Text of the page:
UAE regulators issue guidelines to financial institutions on use of enabling technologies

The recommendations will help the financial institutions to 'proactively and appropriately' manage risks arising from innovative technologies

Abu Dhabi, UAE - September 22 , 2008 - Central Bank of the UAE. (Nicole Hill / The National) *** Local Caption ***  BZ23SE_CentBankUAE.jpgBZ24SE_CentBankUAE.jpg

Regulators of banks and financial free zones in the UAE have jointly issued guidelines to help financial institutions safely adopt enabling technologies as the Covid-19 hastens digitisation.

The guidelines were issued by the Central Bank of the UAE (CBUAE), the Securities and Commodities Authority (SCA), the Dubai Financial Services Authority (DFSA) of the Dubai International Financial Centre (DIFC) and the Financial Services Regulatory Authority (FSRA) of Abu Dhabi Global Market (ADGM).

The guidelines set out best practices for financial institutions when adopting enabling technologies such as application programming interfaces, which allow FinTechs to work with banks’ software; Big Data analytics; artificial intelligence; biometrics; cloud computing and distributed ledger technology.

These are expected to help banks and other financial services companies proactively and appropriately manage risks arising from introduction of technology, the regulators said.

"Through the guidelines, we aim to direct licensed financial institutions to adopt technologies that enable modern financial services and promote innovation," said Saif Al Dhaheri, assistant governor – strategy, financial infrastructure and digital transformation at the central bank.

"These guidelines reflect the central bank's keenness to team up with regulatory authorities in various fields, including issuing unified and common guidelines to achieve the growth of the UAE’s economic sectors.”

The issuance of the final guidelines follows a public consultation that was launched in June 2021 as regulators sought to bolster protection of investors.

Digital payments and investor appetite for digital tokens and cryptocurrencies have been soaring in the wake of the Covid-19 pandemic. At least half of institutional investors in the UAE surveyed by London-based Nickel Digital Asset Management this year said they plan to dramatically increase their exposure to cryptocurrency assets between now and 2023.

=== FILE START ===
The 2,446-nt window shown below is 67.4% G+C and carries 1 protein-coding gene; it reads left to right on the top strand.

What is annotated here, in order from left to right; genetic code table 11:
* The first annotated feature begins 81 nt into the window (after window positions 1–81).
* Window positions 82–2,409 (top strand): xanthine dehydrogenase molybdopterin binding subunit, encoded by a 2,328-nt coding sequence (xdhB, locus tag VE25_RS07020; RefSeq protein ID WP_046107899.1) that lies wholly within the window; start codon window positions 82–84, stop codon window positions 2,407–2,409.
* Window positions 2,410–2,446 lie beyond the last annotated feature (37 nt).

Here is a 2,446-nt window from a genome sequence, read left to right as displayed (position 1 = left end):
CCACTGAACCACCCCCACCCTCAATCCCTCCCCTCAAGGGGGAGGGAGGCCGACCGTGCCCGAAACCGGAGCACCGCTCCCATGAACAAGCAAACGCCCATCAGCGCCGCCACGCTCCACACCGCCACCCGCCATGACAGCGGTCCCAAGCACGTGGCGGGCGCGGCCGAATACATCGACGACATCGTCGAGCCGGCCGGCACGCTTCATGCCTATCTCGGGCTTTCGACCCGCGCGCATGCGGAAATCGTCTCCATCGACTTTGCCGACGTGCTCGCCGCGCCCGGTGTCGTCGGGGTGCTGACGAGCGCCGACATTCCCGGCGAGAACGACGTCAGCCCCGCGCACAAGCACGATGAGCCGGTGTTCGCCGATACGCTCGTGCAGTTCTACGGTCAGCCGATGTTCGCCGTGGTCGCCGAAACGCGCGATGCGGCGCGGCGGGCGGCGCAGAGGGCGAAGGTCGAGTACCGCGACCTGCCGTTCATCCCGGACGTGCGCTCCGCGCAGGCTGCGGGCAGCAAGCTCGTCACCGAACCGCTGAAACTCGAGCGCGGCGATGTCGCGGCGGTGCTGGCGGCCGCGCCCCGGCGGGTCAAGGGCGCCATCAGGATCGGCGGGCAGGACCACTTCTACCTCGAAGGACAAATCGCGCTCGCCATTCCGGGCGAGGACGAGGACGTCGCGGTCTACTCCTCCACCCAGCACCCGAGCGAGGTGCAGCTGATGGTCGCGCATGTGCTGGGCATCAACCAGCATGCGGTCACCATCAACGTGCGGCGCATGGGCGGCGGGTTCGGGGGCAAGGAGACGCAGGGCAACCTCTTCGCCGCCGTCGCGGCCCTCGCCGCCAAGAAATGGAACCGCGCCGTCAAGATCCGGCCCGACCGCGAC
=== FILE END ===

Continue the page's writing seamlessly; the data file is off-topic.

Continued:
However, regulation of security tokens and cryptocurrencies is at different stages among various authorities around the world, making investors vulnerable to fraud and other scams.

The UAE banking regulator does not accept or acknowledge any cryptocurrency in the country, where the only legal tender remains the UAE dirham. However, the ADGM licenses a couple of cryptocurrency exchanges and continuously refines its regulatory framework to licence them.

Meanwhile, DFSA unveiled its regulatory framework overseeing digital assets in October.

The guidelines issued by the UAE regulators have considered international standards, industry best practices and the feedback received from market participants during the public consultation, it said.

The guidelines will apply to all financial institutions that are licensed and supervised by the regulators and use the enabling technologies, irrespective of the financial activities conducted.

“Modern financial institutions need their technology to be robust and resilient," said Emmanuel Givanakis, chief executive of the FSRA at the ADGM.

"These guidelines will help financial institutions by providing best practices on how to manage and mitigate risks arising from the use of innovative technologies. In turn, this will let institutions better serve their customers."

Updated: November 15th 2021, 2:58 PM
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